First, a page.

Power and sensitivity of alternative fit indices in tests of measurement invariance

By Adam W Meade, Emily C Johnson
North Carolina State University

Phillip W Braddy
Center for Creative Leadership


Confirmatory factor analytic tests of measurement invariance (MI) based on the chi-square statistic are known to be highly sensitive to sample size. For this reason, G. W. Cheung and R. B. Rensvold (2002) recommended using alternative fit indices (AFIs) in MI investigations. In this article, the authors investigated the performance of AFIs with simulated data known to not be invariant. The results indicate that AFIs are much less sensitive to sample size and are more sensitive to a lack of invariance than chi-square-based tests of MI. The authors suggest reporting differences in comparative fit index (CFI) and R. P. McDonald’s (1989) noncentrality index (NCI) to evaluate whether MI exists. Although a general value of change in CFI (.002) seemed to perform well in the analyses, condition specific change in McDonald’s NCI values exhibited better performance than a single change in McDonald’s NCI value. Tables of these values are provided as are recommendations for best practices in MI testing.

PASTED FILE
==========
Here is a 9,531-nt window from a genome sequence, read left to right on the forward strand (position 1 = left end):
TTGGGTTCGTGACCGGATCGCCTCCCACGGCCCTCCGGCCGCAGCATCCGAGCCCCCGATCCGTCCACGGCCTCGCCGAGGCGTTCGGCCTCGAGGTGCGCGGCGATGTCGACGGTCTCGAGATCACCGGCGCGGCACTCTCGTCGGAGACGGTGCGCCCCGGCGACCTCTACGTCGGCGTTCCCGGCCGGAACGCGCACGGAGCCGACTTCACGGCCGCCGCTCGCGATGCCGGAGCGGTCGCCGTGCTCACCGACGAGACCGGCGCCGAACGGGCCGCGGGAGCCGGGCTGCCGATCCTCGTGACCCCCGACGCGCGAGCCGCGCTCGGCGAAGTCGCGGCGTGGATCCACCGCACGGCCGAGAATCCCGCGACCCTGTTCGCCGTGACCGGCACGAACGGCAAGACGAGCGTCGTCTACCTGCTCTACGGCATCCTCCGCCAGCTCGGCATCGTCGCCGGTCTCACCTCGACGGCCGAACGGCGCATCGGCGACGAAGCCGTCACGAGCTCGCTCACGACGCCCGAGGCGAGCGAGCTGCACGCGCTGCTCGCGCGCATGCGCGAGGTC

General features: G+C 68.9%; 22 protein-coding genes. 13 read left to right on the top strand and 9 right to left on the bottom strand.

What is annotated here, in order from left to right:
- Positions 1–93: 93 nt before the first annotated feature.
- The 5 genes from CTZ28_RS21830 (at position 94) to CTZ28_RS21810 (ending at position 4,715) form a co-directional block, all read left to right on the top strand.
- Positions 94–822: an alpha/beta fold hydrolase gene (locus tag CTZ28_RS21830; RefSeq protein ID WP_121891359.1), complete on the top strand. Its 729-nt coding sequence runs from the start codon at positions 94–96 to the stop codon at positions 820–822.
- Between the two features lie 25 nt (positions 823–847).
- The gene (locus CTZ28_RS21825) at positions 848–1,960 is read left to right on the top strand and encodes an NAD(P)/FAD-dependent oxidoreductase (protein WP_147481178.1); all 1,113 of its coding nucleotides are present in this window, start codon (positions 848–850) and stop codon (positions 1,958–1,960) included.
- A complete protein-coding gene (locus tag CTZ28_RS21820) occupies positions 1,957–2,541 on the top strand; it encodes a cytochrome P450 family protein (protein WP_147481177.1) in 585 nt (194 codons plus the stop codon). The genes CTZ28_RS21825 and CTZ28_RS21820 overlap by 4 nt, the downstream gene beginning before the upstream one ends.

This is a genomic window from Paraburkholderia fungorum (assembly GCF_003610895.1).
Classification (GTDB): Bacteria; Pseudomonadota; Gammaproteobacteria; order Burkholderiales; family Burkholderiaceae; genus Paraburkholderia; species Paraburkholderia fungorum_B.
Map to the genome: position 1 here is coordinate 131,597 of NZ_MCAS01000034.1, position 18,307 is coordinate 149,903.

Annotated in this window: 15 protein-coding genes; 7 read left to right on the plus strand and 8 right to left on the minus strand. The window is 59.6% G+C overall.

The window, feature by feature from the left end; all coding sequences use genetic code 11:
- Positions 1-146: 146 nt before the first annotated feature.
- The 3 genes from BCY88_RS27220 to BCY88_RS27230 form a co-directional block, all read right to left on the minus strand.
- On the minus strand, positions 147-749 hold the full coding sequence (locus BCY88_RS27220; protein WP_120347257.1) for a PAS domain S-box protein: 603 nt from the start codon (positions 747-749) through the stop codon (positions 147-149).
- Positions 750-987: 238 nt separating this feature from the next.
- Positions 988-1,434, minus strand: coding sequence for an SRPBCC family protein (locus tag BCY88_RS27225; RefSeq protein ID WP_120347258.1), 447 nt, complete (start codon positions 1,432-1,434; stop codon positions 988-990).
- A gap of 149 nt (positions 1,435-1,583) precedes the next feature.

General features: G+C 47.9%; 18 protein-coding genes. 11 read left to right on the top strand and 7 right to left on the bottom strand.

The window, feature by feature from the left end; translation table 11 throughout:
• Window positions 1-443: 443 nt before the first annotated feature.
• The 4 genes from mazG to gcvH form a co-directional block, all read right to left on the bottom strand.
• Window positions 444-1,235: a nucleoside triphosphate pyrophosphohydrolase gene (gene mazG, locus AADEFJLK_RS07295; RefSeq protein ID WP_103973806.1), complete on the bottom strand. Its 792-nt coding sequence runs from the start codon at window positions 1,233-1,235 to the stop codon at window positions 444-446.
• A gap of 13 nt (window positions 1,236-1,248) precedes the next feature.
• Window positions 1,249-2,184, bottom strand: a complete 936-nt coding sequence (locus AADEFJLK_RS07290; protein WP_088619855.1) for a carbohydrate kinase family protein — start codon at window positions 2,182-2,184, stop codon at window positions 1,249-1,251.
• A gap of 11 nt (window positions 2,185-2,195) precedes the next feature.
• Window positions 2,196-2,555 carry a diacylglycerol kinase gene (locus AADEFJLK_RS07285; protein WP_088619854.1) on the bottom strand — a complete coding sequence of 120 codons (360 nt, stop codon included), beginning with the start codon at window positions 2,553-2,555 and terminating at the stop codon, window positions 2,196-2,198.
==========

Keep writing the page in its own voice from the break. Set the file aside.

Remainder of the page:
Meade, A., Johnson, E., & Braddy, P. (2008). Power and sensitivity of alternative fit indices in tests of measurement. Journal of Applied Psychology, 93(3), 568-592. https://doi.org/10.1037/0021-9010.93.3.568


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